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I went from les toilettes to la lockup — a filthy holding cell shut off from the outer office by a large metal door with a small window. According to Douglas’ best professional estimate, the room was about 18 by 18, with a grim tile floor and metal mesh ceiling that exposed all kinds of infrastructure what-have-you. The decor was grime and graffiti in numerous languages with varying degrees of depth and artfulness, with quotes — “No One is Stranger in This World”; “Every Body Say No” — and drawings that ranged from the African continent encased in a heart to a leprechaun head that looked like the Notre Dame mascot. An ancient, germ-infested phone hung on one wall. (No one explained that it was for the detainees’ use; you had to figure it out once you got past the fear. You also had to hold the cord just so, and even then, the static was near impossible.) I so wanted to take pictures, but feared a cop would look through the window at exactly the wrong time and I’d do hard time.
I shared the cell with a Mexican woman, a man from Jordan and a woman I assume was also from Jordan. Only the Mexican woman had anything other than the clothes on her back and a phone; she managed to retain possession of an issue of Hello! magazine with Charlotte Casiraghi on the cover. Later, an African man arrived. The Jordanian man spoke English. He told me he’s a famous singer back home, and that he’d been traveling from Amman through Paris to the U.S. He’d made a last-minute destination change — either from Houston to New Jersey or the reverse, I couldn’t discern which — which didn’t sit well with security. “I’m a singer,” he maintained with indignation. “Don’t take it personally,” I told him. “I’m an American who comes to Paris often, and I’m here with you.” “That’s what I told her,” he pointed to the woman with whom he’d conversed. “I said, ‘Look at her. Pure American, and she’s here.’” He was pulled out for his flight back to Jordan, after which came a long silent stretch (but for various phone calls on the wall atrocity) as language barriers prevented communication beyond sympathetic glances. At least until Douglas arrived, and he and I played jailhouse getting-to-know-you.
About 15 miles away, in the center of Paris, Ron Wilson, who runs Fairchild’s European offices, was calling the U.S. Embassy in search of weekend contacts. Our divine driver Gerard tried a contact he had — a friend in Customs — to no avail. Ron would inform me that the Embassy observes U.S. holidays. With tomorrow Martin Luther King Day, hope waned.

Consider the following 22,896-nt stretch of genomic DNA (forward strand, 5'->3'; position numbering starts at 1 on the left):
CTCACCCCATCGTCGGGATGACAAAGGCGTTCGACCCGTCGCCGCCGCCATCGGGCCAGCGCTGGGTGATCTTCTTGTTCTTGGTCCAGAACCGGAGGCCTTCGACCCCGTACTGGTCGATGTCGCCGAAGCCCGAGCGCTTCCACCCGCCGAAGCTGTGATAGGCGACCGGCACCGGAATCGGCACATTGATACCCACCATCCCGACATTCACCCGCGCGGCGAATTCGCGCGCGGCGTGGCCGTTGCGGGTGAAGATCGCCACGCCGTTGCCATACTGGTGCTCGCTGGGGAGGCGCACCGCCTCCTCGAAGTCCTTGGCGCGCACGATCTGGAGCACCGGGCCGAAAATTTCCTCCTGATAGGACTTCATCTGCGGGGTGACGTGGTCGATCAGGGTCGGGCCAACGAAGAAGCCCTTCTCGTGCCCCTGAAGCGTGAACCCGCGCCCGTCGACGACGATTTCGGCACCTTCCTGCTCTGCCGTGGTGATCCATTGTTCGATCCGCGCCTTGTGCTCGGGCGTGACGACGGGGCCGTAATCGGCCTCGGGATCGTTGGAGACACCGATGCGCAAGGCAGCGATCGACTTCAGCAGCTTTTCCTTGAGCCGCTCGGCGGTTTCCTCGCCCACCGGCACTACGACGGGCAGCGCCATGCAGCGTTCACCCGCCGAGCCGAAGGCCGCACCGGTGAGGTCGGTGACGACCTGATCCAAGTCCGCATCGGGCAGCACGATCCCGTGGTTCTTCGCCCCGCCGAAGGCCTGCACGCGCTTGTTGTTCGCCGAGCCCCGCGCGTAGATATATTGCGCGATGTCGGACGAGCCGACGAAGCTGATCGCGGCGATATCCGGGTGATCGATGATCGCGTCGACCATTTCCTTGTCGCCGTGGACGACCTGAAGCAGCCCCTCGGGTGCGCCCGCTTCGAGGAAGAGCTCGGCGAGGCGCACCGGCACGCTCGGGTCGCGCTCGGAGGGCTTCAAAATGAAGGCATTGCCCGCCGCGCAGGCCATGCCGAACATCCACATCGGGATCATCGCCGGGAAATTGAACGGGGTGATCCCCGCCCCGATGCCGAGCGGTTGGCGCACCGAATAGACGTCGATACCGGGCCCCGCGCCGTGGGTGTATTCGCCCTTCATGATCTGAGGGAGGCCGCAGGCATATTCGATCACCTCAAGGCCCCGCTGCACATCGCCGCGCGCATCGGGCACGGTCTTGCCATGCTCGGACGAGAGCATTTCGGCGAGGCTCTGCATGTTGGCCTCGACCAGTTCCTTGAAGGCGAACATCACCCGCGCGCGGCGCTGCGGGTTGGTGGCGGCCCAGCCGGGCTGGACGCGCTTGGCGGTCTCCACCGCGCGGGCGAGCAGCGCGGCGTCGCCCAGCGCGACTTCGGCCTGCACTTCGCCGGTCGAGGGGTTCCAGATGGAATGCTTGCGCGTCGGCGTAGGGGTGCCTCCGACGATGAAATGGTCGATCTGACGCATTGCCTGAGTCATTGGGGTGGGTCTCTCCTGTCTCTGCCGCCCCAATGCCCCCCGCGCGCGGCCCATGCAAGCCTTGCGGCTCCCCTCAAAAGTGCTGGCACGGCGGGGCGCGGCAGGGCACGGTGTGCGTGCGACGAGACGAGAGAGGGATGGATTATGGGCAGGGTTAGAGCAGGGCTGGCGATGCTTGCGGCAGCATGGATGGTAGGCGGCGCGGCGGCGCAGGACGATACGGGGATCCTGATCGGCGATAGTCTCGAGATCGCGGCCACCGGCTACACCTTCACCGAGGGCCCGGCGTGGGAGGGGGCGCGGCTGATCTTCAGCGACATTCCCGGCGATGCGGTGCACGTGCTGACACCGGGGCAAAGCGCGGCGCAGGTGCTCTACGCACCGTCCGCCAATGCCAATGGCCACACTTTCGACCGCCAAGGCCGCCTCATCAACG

At 4:15 or so, Ed and Miles Socha set out for Rue Cambon, Chanel and our seasonal up-close dose of the wit and brilliance of Karl Lagerfeld. I was conspicuous by my absence.
The explanation: “In custody.” According to my colleagues, I can claim the honor of Karl proclaiming my situation “a cultural scandal!” Followed by, “But what can I do?”
Meanwhile, I, along with several of my cohorts in lockup, was called out for transfer to the Police Hotel. Only Douglas stayed back; he’d opted wisely to go home immediately and was now booked on the 7:10 Air France. Out in the lobby, I asked why that option had been taken off the table for me. That triggered another you-chose-to-stay-no-I-didn’t exchange until I was told, “Go to the hotel and you can tell my colleague there if you want to leave tonight.”
Three cops escorted the motley offenders out of the airport and into a van. In less than 10 minutes we arrived at our supposed place of lodging, gated by about 20 feet of iron bars. An officer directed us to the rear of the van to fetch the carry-on baggage that had been returned to us. I took mine, walked around the left side of the van and got yelled back; I was supposed to walk to the right of the van.
The lobby was so depressing, smelly and dingy, I couldn’t imagine what the rooms looked like, let alone their likely infestation situation. I knew I couldn’t stay there. A young officer called my name. We went over the whole story: the bad passport; “you’re not from a dangerous country”; “the law is the law.” I told him I wanted to leave tonight, and that someone at the immigration office said that could be arranged from the hotel. “Once you come here,” he said, more polite in his delivery of bad news than others had been, “you stay for four days.”
That was it. I finally woke up and said the magic words: “I want a lawyer. I come here four times a year. If I were a threat, I’d be on a watch list. Everyone acknowledges that I made a mistake, but I’ve still been treated like a criminal all day long, and told different things by different people. I want a lawyer, and my company will help me get one.”